Published: 2016-10-15 23:13:00
Updated: 2016-10-16 08:18:54
Posted October 15, 2016 11:13 p.m. EDT
Updated October 16, 2016 8:18 a.m. EDT
Kinston, N.C. — The Neuse River in Kinston reached record high levels this week and is not expected to drop below major flood stage until next week.
On Saturday, Jonett Dixon and Tony Swinson spent another night in a local shelter at Kinston High School. They both said learning the painful lesson of losing everything has been extremely challenging.
"I completely gave up this morning," Dixon said. "Calling different people, getting redirected to another line...another line."
Hurricane Matthew forced their family out of their home on Lincoln Street. The trunk of their car is filled with water-logged clothes and damaged keepsakes, things they rushed to save in the floodwaters.
The front of their car is now filled with donations.
"I got pillows, went to Walmart got a whole bunch of stuff. My kids were sitting in the back seat of the car with no clothes on," Dixon said. "I made sure they had some brand new clothes and shoes."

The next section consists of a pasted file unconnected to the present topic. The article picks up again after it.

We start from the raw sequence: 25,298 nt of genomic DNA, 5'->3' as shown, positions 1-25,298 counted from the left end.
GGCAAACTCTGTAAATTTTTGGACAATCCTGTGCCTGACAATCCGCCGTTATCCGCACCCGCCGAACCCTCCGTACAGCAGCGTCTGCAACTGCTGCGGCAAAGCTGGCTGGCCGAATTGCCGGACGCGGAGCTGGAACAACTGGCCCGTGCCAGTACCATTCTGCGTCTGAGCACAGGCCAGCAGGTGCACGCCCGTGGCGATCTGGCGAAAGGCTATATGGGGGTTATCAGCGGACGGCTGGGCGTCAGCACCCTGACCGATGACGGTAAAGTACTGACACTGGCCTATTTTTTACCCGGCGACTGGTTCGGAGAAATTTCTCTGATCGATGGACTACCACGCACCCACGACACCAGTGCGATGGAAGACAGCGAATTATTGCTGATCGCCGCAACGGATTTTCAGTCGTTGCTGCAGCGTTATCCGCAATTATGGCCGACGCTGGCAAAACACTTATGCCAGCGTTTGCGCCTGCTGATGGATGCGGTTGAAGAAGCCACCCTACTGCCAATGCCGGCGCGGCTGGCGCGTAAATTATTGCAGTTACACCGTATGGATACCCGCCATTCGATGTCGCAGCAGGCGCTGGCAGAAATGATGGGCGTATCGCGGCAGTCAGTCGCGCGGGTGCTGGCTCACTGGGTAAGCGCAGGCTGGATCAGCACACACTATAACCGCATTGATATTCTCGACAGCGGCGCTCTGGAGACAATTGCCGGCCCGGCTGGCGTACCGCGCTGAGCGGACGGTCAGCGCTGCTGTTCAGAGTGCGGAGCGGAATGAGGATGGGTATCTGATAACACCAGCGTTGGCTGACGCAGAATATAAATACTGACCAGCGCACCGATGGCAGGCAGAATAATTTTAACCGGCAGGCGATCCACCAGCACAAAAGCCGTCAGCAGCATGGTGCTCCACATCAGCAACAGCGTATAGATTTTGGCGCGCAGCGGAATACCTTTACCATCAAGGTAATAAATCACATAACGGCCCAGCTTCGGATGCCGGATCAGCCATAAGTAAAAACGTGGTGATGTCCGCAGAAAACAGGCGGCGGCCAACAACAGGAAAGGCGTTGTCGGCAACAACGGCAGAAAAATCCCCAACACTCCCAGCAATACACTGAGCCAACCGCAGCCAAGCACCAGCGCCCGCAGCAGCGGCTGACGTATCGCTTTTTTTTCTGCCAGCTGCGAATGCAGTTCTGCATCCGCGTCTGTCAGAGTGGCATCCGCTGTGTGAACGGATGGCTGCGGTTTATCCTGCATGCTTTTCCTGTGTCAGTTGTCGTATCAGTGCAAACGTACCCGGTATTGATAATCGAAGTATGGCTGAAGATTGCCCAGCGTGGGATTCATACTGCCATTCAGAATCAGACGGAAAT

Swinson said the family didn't even have gas.
"They filled our tank up with gas, took us to Goldsboro, fed us, and got all the kids clothed," he said.
Ann Johnson, who is also living in the shelter, said she just wants to return home to assess the damage.
"I just kind of feel lost right now, loss for words. You kind of feel like you don't have anything and you're just starting all over again," she said.
Though the Neuse River's floodwaters have slowly begun top recede, the damage is staggering. Nearly $1.5 billion statewide.
But through the loss and heartbreak there is gratitude.
"From nothing to just having people embrace you and have to have something," Dixon said.